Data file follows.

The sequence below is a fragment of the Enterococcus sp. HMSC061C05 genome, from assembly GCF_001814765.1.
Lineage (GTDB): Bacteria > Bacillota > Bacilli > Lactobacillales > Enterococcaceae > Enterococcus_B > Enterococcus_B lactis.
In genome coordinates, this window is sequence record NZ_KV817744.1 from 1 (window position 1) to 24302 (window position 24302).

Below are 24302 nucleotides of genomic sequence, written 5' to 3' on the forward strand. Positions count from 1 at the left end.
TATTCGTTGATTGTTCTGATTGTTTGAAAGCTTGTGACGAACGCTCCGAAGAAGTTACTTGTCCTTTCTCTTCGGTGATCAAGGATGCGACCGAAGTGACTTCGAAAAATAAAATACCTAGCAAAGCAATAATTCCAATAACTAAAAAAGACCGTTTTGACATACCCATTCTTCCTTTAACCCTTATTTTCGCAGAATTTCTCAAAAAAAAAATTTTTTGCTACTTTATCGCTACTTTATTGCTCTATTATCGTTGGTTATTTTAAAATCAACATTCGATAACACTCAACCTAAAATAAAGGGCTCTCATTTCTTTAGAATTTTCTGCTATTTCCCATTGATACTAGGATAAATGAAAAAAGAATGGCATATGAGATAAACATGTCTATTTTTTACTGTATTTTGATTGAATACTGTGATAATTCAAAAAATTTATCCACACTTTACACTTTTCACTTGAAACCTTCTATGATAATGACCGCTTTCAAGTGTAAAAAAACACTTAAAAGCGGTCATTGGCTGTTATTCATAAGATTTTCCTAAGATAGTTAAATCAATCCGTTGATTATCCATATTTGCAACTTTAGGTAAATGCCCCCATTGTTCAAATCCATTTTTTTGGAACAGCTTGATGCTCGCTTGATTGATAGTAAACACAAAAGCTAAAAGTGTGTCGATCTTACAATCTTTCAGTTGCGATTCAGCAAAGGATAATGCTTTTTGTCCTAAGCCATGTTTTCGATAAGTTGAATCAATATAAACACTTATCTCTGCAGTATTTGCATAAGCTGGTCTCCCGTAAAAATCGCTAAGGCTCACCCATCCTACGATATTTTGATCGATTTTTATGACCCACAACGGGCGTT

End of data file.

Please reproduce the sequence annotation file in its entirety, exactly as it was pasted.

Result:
The sequence below is a fragment of the Enterococcus sp. HMSC061C05 genome, from assembly GCF_001814765.1.
Lineage (GTDB): Bacteria > Bacillota > Bacilli > Lactobacillales > Enterococcaceae > Enterococcus_B > Enterococcus_B lactis.
In genome coordinates, this window is sequence record NZ_KV817744.1 from 1 (window position 1) to 24302 (window position 24302).

Below are 24302 nucleotides of genomic sequence, written 5' to 3' on the forward strand. Positions count from 1 at the left end.
TATTCGTTGATTGTTCTGATTGTTTGAAAGCTTGTGACGAACGCTCCGAAGAAGTTACTTGTCCTTTCTCTTCGGTGATCAAGGATGCGACCGAAGTGACTTCGAAAAATAAAATACCTAGCAAAGCAATAATTCCAATAACTAAAAAAGACCGTTTTGACATACCCATTCTTCCTTTAACCCTTATTTTCGCAGAATTTCTCAAAAAAAAAATTTTTTGCTACTTTATCGCTACTTTATTGCTCTATTATCGTTGGTTATTTTAAAATCAACATTCGATAACACTCAACCTAAAATAAAGGGCTCTCATTTCTTTAGAATTTTCTGCTATTTCCCATTGATACTAGGATAAATGAAAAAAGAATGGCATATGAGATAAACATGTCTATTTTTTACTGTATTTTGATTGAATACTGTGATAATTCAAAAAATTTATCCACACTTTACACTTTTCACTTGAAACCTTCTATGATAATGACCGCTTTCAAGTGTAAAAAAACACTTAAAAGCGGTCATTGGCTGTTATTCATAAGATTTTCCTAAGATAGTTAAATCAATCCGTTGATTATCCATATTTGCAACTTTAGGTAAATGCCCCCATTGTTCAAATCCATTTTTTTGGAACAGCTTGATGCTCGCTTGATTGATAGTAAACACAAAAGCTAAAAGTGTGTCGATCTTACAATCTTTCAGTTGCGATTCAGCAAAGGATAATGCTTTTTGTCCTAAGCCATGTTTTCGATAAGTTGAATCAATATAAACACTTATCTCTGCAGTATTTGCATAAGCTGGTCTCCCGTAAAAATCGCTAAGGCTCACCCATCCTACGATATTTTGATCGATTTTTATGACCCACAACGGGCGTT